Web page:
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Will SMEs be Forced to Complete Quarterly Tax Returns?

Posted by David Cammack on April 14, 2016

The government’s Making Tax Digital proposals have had SMEs across the UK concerned about the increased number of tax returns expected from them every year. The new regulations, set to be fully introduced by 2020, would mean that quarterly returns would have to be filed instead of the annual tax return currently in use.

snapshot of an inland revenue tax form

Making Tax Digital For SMEs and More

The digital revamp of the HMRC is to revolutionise the way we pay our tax. Every individual and business will have their own personal digital tax account online, allowing them easier communication with the HMRC and a chance to view and update their current tax details at the click of a button.

The government believes the change will “reduce burdens for taxpayers and build a transparent and accessible tax system fit for the digital age.” Tax calculations can be made throughout the year rather than in one go, helping individuals and small companies alike plan their financial affairs.

SME Concerns

Small and medium size business owners were primarily concerned about the strain quarterly returns could have on their company. The burden of additional legislation and thus higher accountancy fees is not preferable for many companies already bogged down by plenty of red tape. There is also an increased possibility of financial penalties if returns include mistakes or are filed late.

A petition was even created by one disgruntled business owner which received over 100,000 signatures, thus meaning it was debated by parliament on 25 January 2016. The government response has eased many of these initial fears however.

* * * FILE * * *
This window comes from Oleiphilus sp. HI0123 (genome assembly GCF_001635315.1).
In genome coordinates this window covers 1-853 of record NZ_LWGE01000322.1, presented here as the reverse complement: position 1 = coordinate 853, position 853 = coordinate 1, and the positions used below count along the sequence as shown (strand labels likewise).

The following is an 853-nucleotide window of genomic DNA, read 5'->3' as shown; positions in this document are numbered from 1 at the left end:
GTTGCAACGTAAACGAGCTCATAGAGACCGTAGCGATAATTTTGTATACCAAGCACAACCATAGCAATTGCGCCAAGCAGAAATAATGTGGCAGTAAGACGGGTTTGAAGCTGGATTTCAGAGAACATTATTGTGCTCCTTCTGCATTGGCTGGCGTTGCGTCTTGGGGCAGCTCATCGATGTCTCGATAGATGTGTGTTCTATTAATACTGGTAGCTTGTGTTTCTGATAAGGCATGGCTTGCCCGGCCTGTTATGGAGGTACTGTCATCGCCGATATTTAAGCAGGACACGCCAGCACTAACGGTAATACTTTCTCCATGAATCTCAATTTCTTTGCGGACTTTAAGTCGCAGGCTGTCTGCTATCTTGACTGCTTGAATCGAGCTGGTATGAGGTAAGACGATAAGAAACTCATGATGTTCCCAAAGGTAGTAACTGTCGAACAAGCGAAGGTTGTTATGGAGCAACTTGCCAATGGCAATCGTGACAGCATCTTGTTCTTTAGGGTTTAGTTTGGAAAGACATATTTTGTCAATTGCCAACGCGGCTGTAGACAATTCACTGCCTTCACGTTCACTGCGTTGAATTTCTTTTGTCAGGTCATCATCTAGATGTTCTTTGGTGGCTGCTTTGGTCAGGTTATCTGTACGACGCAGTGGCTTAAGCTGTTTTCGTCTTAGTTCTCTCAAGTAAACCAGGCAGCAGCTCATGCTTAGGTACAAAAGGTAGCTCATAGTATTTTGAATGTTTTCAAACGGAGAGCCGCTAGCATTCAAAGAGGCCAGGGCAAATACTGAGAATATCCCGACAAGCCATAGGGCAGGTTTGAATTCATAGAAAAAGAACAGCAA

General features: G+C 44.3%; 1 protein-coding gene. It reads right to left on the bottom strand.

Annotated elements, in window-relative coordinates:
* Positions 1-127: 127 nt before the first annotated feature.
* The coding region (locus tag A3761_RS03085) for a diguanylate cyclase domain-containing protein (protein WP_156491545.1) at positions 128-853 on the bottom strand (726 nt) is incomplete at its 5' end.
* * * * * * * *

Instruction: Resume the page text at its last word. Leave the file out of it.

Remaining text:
Government Response To Concerns Over Quarterly Returns

The official government statement reassures that “Quarterly updates will largely be a matter of checking data generated from record keeping software or apps and clicking ‘send’.”

The four tax returns required under the digital makeover will not be equivalent in complexity to the annual tax returns we all recognise under the current system. In addition to this, sanctions for inaccuracies or late filing will not be subject to the same sanctions as they are presently.

Are Quarterly Tax Returns Preferable?

With the government response reassuring business owners about the digital changes, many companies are actually welcoming the proposal. It will turn the UK into one of the most digitally advanced tax administrations in the world, allowing us to view and amend our tax situation at the click of a button.

With the end of the dreaded and often confusing annual tax return, chance of being caught out by a hefty tax bill at the end of the year will also minimised. In addition to this, record keeping software relating to the tax returns will be available for free, reducing the strain on SME businesses across the country.

There is also time to adapt and become accustomed to the Making Tax Digital changes as the system will be phased in gradually by the year 2020.
If you found this post interesting, you may be interested in How Social Media is Affecting Customer Service and How to Get Your Business Ready for the New Tax Year.

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